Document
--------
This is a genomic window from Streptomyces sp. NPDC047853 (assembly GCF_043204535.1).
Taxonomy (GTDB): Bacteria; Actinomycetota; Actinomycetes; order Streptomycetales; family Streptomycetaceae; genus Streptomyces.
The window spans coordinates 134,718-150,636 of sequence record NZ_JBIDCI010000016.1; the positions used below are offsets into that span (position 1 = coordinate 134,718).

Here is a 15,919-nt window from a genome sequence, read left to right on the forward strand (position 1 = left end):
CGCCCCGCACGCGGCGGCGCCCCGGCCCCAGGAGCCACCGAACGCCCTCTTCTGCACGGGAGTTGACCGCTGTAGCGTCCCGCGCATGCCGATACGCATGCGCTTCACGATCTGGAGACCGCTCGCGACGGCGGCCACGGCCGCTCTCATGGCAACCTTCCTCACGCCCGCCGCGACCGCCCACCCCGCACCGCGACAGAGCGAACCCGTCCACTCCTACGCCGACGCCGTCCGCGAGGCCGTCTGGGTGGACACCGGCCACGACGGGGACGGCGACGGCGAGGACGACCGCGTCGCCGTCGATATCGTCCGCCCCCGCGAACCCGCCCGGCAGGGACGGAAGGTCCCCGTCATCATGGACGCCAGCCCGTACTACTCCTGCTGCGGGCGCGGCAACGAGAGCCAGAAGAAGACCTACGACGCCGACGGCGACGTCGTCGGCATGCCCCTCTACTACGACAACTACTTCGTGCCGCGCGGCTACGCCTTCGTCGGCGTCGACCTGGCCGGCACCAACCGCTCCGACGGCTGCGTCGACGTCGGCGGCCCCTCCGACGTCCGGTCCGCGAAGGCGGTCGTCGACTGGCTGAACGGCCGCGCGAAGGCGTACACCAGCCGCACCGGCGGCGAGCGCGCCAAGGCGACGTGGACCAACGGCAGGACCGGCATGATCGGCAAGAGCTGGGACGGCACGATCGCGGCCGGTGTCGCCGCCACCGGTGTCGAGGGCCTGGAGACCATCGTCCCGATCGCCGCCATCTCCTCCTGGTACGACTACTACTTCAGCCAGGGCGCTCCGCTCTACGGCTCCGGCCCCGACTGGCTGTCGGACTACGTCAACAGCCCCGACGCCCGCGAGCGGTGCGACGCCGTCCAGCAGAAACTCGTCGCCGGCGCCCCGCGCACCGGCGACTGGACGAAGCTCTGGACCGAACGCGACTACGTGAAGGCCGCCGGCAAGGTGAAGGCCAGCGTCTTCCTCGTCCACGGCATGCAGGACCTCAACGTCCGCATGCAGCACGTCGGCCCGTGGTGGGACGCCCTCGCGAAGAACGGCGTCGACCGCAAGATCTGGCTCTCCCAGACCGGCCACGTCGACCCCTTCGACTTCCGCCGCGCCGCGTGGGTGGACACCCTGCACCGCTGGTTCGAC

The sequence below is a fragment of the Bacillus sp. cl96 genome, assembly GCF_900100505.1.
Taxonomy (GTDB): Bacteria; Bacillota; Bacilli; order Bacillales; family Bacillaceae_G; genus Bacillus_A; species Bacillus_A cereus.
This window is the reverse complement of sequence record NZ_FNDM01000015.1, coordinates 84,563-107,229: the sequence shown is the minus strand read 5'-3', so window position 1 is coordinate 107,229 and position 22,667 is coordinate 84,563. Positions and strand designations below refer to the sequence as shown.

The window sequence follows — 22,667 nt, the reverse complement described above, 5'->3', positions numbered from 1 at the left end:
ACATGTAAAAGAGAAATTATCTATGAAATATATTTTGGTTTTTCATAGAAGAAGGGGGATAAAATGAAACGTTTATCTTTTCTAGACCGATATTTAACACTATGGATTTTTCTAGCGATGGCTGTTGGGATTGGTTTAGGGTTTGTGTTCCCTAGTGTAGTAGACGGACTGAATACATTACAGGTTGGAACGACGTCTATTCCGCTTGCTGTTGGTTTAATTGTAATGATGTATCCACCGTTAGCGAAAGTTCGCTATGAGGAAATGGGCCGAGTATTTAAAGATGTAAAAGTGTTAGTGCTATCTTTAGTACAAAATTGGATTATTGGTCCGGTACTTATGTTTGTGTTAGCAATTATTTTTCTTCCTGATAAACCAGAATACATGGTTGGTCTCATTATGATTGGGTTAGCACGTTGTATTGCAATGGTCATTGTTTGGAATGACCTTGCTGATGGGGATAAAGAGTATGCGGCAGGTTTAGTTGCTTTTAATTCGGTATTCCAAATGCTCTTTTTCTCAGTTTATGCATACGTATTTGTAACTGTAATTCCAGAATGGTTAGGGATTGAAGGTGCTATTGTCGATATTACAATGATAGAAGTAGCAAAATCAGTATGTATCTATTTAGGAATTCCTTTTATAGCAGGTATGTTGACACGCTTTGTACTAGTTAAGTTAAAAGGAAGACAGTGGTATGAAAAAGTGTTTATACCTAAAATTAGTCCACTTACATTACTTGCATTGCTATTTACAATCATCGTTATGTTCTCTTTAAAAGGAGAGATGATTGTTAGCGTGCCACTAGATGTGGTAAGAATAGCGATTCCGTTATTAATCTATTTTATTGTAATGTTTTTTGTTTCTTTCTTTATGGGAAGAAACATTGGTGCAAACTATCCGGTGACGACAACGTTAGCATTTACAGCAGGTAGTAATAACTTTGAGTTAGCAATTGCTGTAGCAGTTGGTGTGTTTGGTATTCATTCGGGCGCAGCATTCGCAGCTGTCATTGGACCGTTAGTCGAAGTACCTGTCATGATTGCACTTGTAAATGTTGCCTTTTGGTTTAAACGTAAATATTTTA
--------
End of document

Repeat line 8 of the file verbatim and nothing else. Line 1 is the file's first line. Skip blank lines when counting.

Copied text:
This window is the reverse complement of sequence record NZ_FNDM01000015.1, coordinates 84,563-107,229: the sequence shown is the minus strand read 5'-3', so window position 1 is coordinate 107,229 and position 22,667 is coordinate 84,563. Positions and strand designations below refer to the sequence as shown.